Decayed, Missing due to caries, and Filled Teeth index significantly associated with UDA events

Published On 2022-05-13 14:00 GMT   |   Update On 2022-05-13 14:00 GMT

Decayed, Missing due to caries, and Filled Teeth index is significantly associated with Unscheduled dental attendances (UDA) events, according to a recent study published in the British Dental Journal. Unscheduled dental attendances (UDA) and the associated morbidity can cause individual distress, disrupt military effectiveness and have broader societal impacts. Preventing future...

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Decayed, Missing due to caries, and Filled Teeth index is significantly associated with Unscheduled dental attendances (UDA) events, according to a recent study published in the British Dental Journal.

Unscheduled dental attendances (UDA) and the associated morbidity can cause individual distress, disrupt military effectiveness and have broader societal impacts. Preventing future dental morbidity is an essential component of dentistry. This, the largest study of its type, aimed to examine the relationship between clinical and demographic variables and UDA and to quantify how well military dental risk categorisation predicts subsequent UDA events.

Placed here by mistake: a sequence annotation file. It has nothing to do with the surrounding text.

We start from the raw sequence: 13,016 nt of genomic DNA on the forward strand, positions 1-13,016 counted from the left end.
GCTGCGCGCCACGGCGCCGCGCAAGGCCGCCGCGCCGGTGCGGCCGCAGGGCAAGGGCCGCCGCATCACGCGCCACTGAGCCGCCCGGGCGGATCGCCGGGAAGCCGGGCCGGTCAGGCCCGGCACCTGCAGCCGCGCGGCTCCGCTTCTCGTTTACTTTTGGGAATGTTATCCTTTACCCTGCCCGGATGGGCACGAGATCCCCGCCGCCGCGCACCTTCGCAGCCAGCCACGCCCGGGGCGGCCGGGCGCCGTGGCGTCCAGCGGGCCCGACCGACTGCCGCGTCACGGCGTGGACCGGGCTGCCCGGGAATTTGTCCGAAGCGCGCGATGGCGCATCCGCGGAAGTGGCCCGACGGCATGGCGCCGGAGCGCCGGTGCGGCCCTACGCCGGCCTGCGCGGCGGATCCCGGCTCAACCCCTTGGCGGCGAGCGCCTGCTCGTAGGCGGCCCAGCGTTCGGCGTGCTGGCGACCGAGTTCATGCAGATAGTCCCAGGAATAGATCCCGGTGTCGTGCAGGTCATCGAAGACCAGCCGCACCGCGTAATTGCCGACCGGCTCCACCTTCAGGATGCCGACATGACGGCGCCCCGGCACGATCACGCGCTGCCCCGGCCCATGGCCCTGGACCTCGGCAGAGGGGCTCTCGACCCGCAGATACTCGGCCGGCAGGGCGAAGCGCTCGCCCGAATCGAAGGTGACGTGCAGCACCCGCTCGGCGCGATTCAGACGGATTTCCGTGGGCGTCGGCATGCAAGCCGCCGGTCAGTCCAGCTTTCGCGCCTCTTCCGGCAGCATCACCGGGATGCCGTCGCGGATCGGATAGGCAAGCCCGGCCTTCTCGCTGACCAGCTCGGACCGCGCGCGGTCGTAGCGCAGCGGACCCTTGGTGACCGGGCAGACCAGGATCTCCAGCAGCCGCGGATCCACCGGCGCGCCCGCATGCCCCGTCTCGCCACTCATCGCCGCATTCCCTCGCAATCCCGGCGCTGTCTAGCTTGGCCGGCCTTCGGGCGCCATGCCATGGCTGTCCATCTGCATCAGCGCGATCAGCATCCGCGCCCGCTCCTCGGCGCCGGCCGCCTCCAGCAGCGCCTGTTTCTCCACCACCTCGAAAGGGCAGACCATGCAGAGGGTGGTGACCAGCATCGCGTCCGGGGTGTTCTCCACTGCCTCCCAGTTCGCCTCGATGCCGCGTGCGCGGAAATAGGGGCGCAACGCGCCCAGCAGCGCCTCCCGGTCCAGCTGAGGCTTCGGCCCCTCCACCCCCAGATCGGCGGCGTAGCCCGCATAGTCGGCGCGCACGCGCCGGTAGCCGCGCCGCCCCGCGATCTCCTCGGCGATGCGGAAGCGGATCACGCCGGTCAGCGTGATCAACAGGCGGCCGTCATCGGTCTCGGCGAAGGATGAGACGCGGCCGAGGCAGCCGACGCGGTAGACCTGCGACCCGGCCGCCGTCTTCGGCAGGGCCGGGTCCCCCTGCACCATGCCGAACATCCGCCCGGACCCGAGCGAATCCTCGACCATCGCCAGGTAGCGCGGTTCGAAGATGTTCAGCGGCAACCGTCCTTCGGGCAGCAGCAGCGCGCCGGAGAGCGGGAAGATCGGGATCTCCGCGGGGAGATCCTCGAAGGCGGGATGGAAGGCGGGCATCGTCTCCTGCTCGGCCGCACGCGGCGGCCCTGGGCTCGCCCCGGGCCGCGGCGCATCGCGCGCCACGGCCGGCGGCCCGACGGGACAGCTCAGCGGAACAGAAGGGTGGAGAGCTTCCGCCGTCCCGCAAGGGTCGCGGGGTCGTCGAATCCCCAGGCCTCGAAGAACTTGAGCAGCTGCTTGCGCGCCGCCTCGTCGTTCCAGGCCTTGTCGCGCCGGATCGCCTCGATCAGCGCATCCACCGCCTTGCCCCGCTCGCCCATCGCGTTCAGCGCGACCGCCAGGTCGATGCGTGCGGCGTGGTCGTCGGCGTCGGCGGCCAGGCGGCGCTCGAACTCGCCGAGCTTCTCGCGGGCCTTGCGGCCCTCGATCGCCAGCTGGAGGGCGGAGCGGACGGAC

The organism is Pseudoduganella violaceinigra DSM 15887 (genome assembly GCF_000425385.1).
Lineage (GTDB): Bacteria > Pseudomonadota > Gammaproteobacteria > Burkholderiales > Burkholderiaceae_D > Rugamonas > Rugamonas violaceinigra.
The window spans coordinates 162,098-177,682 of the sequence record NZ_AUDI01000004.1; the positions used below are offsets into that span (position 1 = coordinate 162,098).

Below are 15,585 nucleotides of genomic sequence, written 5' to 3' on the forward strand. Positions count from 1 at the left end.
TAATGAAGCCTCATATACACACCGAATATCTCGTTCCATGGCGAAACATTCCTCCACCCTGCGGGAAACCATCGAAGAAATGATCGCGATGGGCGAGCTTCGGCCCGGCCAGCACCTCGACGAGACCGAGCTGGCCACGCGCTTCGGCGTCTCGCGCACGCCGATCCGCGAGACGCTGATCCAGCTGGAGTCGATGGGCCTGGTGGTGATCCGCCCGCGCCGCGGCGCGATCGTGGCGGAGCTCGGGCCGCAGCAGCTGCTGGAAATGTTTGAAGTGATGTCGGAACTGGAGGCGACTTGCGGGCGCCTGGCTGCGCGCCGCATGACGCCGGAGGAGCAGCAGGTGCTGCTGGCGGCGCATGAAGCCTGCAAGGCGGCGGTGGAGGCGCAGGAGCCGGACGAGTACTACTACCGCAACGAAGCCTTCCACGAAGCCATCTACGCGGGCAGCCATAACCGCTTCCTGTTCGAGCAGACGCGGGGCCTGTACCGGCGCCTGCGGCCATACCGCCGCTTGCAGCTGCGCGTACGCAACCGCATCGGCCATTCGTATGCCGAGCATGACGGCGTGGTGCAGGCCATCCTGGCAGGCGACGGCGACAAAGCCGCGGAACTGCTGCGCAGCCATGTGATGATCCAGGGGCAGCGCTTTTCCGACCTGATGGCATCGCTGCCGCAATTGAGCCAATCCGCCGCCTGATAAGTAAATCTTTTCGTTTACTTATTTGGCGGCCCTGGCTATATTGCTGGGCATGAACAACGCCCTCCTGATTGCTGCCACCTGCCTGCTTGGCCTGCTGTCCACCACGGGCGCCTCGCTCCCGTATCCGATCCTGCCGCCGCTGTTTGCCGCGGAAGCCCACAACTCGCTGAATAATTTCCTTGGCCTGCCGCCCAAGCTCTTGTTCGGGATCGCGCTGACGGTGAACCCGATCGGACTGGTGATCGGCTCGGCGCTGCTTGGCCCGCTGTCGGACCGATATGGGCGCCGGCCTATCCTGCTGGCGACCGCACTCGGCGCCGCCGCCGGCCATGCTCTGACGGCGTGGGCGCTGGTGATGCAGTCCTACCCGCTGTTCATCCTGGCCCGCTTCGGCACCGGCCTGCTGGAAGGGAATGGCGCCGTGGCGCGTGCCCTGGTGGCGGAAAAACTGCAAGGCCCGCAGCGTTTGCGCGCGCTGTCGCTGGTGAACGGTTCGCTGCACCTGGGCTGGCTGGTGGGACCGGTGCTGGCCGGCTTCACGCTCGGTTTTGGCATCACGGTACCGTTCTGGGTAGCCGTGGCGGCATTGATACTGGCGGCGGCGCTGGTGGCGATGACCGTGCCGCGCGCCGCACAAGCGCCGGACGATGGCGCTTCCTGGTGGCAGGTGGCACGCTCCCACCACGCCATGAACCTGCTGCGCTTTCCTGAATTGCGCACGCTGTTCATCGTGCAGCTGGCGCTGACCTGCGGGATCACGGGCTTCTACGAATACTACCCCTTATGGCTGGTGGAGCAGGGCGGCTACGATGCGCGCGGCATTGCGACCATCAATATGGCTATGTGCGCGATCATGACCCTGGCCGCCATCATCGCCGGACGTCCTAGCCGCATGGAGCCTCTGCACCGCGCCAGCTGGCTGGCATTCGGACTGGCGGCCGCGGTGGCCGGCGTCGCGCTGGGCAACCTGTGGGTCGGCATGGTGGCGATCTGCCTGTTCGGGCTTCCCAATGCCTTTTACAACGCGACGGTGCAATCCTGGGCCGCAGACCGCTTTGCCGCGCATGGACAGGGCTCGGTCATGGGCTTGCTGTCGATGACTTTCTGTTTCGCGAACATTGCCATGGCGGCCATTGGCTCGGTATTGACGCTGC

This is a retrospective cohort analysis of a clinical dataset containing 175,558 service personnel over an 11-month period. Statistical methods examined: sensitivity and specificity of the existing NATO 'Dental fitness classification system' (NATO Cat) in predicting UDA, relative risk (RR) of UDA by selected variables, Kaplan-Meier failure analysis and multivariate analysis.

The results of the study are:

A total of 16,722 UDA events were recorded, the majority (66.7%) were due to caries, periapical pathology and fractured teeth or restorations, or a combination thereof. NATO Cat yielded poor predictive sensitivity (sensitivity 10%, specificity 93%). NATO Cat 3 (RR 1.47), age group (RR 1.06-2.05), gender (RR 1.46) and DMFT category (RR 1.09-3.05) were all significantly associated with increased UDA. The RR of UDA increased by 5% (RR 1.05) for each additional DMFT increment in a logistic regression model.

Thus, after adjusting for confounding variables, DMFT was significantly associated with UDA events. This study indicates that, even when treatment need has been met, a residual risk remains that is directly related to exposure to dental disease and operative dentistry. Strategies which prevent downstream operative treatment needs and increases in DMFT may also reduce future UDA. UDA may be a useful quality outcome indicator for the success of NHS dental services in securing oral health.

Reference:

A bridge too far? The relationship between interventive operative dentistry and future dental morbidity by Mark Dermont et al. published in the British Dental Journal.

https://www.nature.com/articles/s41415-019-0147-4



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Article Source : British Dental Journal

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